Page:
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Browser Type and Operating System Affects How Your Site is Viewed

Russ Jackman, February 9, 2006

Many times, new clients - especially those with existing websites - don't understand the effect that the browser, operating system, desktop resolution, graphics settings and monitor have on how a site is viewed. The most common comment when pointing out issues with Java or Flash navigation and fixed-width layouts is, "But it looks fine on my computer ..."

The majority of our projects now involve content management systems (dynamic websites) that use Cascading Style Sheets (CSS) for style and layout. The site is being re-launched today as a content management site using a fixed-width template that we are testing and experimenting with.

Article-BrowserType-Firefox.jpg: 1024x768, 134k (May 29, 2014, at 02:25 PM)   Article-BrowserType-IE7.jpg: 1024x768, 130k (May 29, 2014, at 02:25 PM)

On the left, you'll see that our CMS template looks fine on a system running WinXP and using Firefox 1.0.7 for a web browser. However, testing with Internet Explorer 7 shows that our layout "breaks", and the stylesheet needs to be updated before IE7 is released to the general public.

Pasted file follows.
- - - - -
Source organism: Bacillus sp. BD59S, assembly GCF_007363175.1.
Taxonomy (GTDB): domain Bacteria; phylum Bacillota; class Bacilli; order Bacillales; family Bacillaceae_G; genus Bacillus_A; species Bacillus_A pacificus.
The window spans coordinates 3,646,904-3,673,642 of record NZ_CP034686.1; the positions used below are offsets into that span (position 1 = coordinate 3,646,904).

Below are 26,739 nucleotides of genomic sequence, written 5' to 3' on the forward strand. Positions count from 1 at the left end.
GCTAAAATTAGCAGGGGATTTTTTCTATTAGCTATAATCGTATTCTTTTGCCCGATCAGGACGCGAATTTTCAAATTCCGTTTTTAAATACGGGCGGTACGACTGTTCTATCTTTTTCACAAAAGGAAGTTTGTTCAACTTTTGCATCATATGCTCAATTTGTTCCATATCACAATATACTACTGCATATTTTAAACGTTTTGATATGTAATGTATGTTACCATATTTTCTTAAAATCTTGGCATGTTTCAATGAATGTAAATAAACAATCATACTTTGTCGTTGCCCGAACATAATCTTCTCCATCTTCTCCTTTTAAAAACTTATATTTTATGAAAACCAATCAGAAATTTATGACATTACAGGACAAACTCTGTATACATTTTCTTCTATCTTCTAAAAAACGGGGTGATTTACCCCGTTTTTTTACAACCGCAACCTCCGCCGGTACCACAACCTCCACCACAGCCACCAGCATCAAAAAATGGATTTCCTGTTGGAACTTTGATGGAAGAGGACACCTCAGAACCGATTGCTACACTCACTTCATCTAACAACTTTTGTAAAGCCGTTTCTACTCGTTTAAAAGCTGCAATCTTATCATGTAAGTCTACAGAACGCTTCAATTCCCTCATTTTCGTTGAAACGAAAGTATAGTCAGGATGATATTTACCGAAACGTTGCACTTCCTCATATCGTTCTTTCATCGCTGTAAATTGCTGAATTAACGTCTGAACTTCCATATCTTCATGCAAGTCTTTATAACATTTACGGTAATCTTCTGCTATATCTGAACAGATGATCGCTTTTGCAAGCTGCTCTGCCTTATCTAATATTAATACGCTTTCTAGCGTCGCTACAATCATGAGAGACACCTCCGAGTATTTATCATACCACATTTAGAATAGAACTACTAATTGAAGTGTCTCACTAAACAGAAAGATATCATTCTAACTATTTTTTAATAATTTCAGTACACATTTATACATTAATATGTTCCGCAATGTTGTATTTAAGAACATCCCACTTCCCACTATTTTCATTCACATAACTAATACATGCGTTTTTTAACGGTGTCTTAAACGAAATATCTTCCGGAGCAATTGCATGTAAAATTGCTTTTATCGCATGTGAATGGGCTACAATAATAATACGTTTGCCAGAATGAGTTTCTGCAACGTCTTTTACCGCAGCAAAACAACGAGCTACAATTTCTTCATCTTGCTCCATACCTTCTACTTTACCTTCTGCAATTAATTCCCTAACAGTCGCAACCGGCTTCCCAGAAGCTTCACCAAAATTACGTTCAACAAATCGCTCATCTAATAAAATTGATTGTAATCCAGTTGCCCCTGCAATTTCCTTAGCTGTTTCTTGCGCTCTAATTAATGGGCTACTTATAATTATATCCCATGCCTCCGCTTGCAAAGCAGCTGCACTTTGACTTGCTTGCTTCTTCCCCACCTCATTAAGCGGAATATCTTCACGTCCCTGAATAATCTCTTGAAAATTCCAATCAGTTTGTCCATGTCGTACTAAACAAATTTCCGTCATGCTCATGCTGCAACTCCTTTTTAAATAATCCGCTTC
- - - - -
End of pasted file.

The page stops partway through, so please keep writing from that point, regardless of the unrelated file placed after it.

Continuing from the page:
Take a few moments to look closely at these screen captures, noticing how the site looks to users with different browsers and operating systems. We've often said to clients that no two visitors will see their site the same, and while that may seem to be an exaggerated comment, it's really not too far off of the mark.

Part of our web design process is to test sites in different browsers, and a tool like BrowserCam helps speed the process. In this example, we can see that the experimental template used for as of February 9th, 2006, still needs work (in particular, pay attention to the Win98/IE4, WinXP/IE7beta, and Netscape 4 captures).

Whether you have an existing site, are in the process of have a site designed, or design your own website, be sure to check your site using different browsers and operating systems. Unless you are a professional, the investment in a service like BrowserCam may be prohibitive, so here's a suggestion for the do-it-yourselfer: Send out a call to action to your friends and family.

By enlisting the help of 10 or 20 friends and family members, you'll get a good cross section of users to help identify browser issues. Plus, you'll have the opportunity to receive some (brutally) honest feedback on your site in general before unleashing it on the world at large.



Russ Jackman, Internet Advisor
Russ Jackman is the principal of Internet Advisor, a web design and internet marketing firm located in St. Thomas, Ontario.

The concept of the "Internet Advisor" is that the designer becomes a partner or trusted consultant, who can simply provide advice and direction, completely implement a solution from start to end, or any degree in between. This insures that the strengths of a client are utilized, to minimize the investment required and maximize the benefits to their organization.

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